Monday, May 4, 2015
Book Review: Oh! You Pretty Things
There’s a saying that Hollywood is like high school with money – meaning that all the cliques, weird love triangles and petty backstabbing are here, just being performed by people who drive hundred thousand dollar cars and have assistants who specialize in buying the right toilet paper. So what happens if you’re in Hollywood but don’t have any money? Well, then you’re the one buying the toilet paper. Yes, Los Angeles is home to movie stars, TV personalities and studio chiefs. But most people who live there have regular, ordinary lives like the rest of us. Only they are constantly reminded that they are not the one percent.
Shanna Mahin’s Oh! You Pretty Things is a tutorial on life for regular people in Hollywood. Basically, it sucks much more than being a regular person in, say, North Carolina, because you’re surrounded by people who work “in the industry,” or who are trying to break into the industry, or who look down on you because you’re not in the industry. Your worth in Hollywood is determined by one thing: Where you are on the industry ladder. If you’re not a celebrity, how close are you to one?
We meet Jess, Mahin’s heroine, the day she finds out she’s losing shifts at her barista job because, at 29, she’s too old and not pretty enough to be behind the counter during the coveted daytime hours. It’s just the latest of slights Jess has dealt with her whole life. A third generation Los Angelino, Jess was never pretty enough for her grasping wannabe actress mother Donna, nor for any of the casting agents Donna forced her to meet with, nor her ex-husband. These slights have left Jess too eager to please, and when she gets a job as the assistant to Hollywood B-lister Eva, she’s so happy to be appreciated, she lets Eva’s needs take over her life.
"Pretty" is like The Devil Wears Prada for the Hollywood set, only Jess is too besotted with Eva to realize the woman is evil. It’s an up close and personal look at the glamour of being a Hollywood assistant – cleaning up after those purse-sized dogs, who are never house-trained. Being on call to retrieve abandoned cars in the middle of the night, because your boss can never be bothered to get gas. Having a standing order at Starbucks for a very specific kind of latte. And ignoring the evidence that your boss is sleeping with your best friend’s boyfriend.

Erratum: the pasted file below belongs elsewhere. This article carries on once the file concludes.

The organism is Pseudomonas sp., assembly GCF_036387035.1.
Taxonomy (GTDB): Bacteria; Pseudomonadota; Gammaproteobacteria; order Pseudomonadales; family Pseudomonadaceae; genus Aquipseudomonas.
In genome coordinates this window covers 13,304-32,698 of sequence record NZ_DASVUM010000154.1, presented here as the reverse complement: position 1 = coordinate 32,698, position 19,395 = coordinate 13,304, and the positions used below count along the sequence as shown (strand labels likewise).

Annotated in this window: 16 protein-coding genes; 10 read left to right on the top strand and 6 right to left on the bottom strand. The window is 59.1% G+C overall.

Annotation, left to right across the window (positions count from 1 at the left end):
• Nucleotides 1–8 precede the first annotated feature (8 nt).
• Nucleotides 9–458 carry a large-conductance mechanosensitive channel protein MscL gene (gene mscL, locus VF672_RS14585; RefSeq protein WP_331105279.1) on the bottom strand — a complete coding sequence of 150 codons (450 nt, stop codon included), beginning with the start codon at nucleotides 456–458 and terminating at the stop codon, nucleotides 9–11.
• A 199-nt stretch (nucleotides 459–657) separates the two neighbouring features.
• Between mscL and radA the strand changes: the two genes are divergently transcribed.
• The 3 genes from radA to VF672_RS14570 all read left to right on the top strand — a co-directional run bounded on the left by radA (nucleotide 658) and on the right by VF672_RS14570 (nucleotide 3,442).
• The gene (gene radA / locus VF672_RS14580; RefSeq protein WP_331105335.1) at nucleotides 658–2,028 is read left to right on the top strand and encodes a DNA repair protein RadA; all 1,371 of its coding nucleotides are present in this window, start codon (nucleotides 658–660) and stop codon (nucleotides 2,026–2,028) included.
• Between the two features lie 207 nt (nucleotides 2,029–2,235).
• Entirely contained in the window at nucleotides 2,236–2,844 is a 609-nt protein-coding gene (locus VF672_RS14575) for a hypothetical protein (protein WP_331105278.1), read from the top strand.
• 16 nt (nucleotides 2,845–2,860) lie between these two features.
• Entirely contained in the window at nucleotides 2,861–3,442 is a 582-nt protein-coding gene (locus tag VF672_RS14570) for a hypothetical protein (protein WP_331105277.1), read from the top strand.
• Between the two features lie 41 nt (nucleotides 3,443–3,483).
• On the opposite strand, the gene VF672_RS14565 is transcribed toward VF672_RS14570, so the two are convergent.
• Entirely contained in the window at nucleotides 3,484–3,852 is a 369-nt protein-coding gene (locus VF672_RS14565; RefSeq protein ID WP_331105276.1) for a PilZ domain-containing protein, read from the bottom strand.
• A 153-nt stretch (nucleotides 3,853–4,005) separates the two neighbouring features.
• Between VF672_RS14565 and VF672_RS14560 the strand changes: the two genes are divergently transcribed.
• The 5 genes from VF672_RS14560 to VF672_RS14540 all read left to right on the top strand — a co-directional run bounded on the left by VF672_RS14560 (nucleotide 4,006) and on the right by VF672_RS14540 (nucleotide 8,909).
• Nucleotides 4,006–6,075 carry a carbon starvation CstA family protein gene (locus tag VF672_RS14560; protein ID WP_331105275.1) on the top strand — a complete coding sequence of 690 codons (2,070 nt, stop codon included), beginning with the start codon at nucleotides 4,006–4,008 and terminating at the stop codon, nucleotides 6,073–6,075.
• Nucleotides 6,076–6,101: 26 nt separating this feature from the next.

While Mahin has crafted a very specific tale on the peculiarities of living on the edge of Hollywood, it’s the universality of Jess’ relationships that really resonated with me. Jess is figuratively in high school, with a best friend who has suddenly ditched her to spend all her time with her new boyfriend. And she’s caught in a friend triangle between Eva and Scout, Jess’ friend who got her the assistant job to begin with. Eva pits them against each other in a war over who Eva likes better. Is there a woman alive who doesn’t clearly remember the pain the first time she saw her best friend eating lunch with another girl? Or having her cancel plans to hang out with her hot new boyfriend, while she sat home watching The Love Boat? It doesn’t matter whether these slights take place in Hollywood, California or Hollywood, Maryland – the pain is the same.
If you’re a fan of the Real Housewives of Hollywood, any of the Kardashian shows, or just like to have E TV on in the background, you’ll definitely appreciate Oh! You Pretty Things. But the next time the camera zooms in on Khloe walking down the street, keep an eye out for the woman barely in range, holding two phones. Her life off-screen is just as important as the one on TV.
Thanks to Penguin Random House for the book in exchange for an honest review.